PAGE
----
BACKGROUND: One in 4 U.S. women experience intimate partner violence (IPV) during their lives. Despite the magnitude of this problem, little is known about the natural history of relationships involving IPV and how women exit them.
METHODS: Narrative interviews were conducted using open-ended qualitative narrative techniques with a convenience sample of 7 women who had ended a relationship of ≥6 months' duration involving IPV at least 6 months ago. The interviews were audio recorded and transcribed. Qualitative narrative analysis was conducted to identify IPV relationship phases and themes.
RESULTS: From the analysis, 5 narrative phases and 2 topics emerged. The chronological presentation order of the phases was The Good Guy, Red Flags, Domestic Violence/Abuse, Mobilizing Resources, and Action. Material from the Moving On topic culminated these phases, and material from the Transition Points topic punctuated them.
CONCLUSIONS: The phases that emerged were reminiscent of stages of change suggested by Prochaska and DiClemente's Transtheoretical Model of Change, but these women's narratives were overall less linear, with substantial between-phase overlap. The Red Flags phase emerged as particularly significant to the women in hindsight and may represent a potential opportunity for therapeutic intervention.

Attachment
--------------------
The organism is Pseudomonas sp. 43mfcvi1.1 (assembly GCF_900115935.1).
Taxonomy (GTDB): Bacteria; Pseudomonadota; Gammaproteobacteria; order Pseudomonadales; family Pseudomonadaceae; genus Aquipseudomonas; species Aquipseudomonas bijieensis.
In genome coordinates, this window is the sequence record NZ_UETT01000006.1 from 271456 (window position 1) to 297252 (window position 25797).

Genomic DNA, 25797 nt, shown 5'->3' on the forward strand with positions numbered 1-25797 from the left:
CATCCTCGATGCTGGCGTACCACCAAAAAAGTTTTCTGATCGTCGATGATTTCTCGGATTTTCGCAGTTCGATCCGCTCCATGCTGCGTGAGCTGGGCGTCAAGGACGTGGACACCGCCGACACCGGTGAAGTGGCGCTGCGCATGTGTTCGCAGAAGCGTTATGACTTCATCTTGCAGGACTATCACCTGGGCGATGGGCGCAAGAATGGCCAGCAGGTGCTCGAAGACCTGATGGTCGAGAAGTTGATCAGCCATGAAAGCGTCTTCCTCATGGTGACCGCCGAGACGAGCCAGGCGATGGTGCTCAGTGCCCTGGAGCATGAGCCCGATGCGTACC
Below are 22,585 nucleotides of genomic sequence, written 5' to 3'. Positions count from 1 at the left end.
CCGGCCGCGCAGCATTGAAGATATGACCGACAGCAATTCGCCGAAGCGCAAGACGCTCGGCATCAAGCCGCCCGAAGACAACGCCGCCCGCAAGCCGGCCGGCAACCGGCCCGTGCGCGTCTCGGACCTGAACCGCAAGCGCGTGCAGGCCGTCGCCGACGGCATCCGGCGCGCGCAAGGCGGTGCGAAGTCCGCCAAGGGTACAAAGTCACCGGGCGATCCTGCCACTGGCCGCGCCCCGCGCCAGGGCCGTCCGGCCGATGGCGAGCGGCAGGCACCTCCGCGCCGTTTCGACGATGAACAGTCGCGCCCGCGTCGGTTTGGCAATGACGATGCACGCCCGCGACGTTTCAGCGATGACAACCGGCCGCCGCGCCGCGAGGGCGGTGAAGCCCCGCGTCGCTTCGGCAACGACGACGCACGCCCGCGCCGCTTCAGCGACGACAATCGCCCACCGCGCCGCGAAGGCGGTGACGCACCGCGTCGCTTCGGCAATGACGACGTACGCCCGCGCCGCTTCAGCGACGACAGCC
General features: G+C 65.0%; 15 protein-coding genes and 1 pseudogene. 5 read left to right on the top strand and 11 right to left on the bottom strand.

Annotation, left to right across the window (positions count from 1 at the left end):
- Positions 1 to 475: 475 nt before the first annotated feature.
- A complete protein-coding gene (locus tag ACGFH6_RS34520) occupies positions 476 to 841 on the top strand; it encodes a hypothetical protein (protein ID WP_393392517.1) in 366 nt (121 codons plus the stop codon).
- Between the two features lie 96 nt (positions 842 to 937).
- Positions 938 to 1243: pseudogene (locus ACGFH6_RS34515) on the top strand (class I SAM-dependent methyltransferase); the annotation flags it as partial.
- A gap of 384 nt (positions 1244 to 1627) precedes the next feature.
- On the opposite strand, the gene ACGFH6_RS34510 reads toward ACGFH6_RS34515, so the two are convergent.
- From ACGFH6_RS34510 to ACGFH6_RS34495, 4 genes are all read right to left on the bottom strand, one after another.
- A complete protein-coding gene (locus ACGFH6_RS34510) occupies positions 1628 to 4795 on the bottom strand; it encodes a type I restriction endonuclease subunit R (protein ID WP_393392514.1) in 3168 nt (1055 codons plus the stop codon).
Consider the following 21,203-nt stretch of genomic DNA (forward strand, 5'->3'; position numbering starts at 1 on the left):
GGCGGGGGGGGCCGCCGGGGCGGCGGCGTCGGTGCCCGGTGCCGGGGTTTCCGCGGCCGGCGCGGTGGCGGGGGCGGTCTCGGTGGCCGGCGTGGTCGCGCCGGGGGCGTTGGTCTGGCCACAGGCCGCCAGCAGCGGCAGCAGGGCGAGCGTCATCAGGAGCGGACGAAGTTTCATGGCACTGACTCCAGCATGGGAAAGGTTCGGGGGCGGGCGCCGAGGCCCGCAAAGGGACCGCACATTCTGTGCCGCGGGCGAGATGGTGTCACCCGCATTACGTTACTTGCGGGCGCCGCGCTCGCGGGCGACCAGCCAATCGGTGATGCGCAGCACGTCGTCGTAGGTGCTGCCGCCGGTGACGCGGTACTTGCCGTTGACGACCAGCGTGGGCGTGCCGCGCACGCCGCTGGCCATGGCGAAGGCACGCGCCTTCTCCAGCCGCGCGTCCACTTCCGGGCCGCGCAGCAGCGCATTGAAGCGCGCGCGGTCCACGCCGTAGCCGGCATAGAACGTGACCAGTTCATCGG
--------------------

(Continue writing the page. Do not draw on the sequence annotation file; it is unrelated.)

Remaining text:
|Original language||English (US)|
|Number of pages||11|
|Journal||Annals of clinical psychiatry : official journal of the American Academy of Clinical Psychiatrists|
|State||Published - Feb 1 2017|
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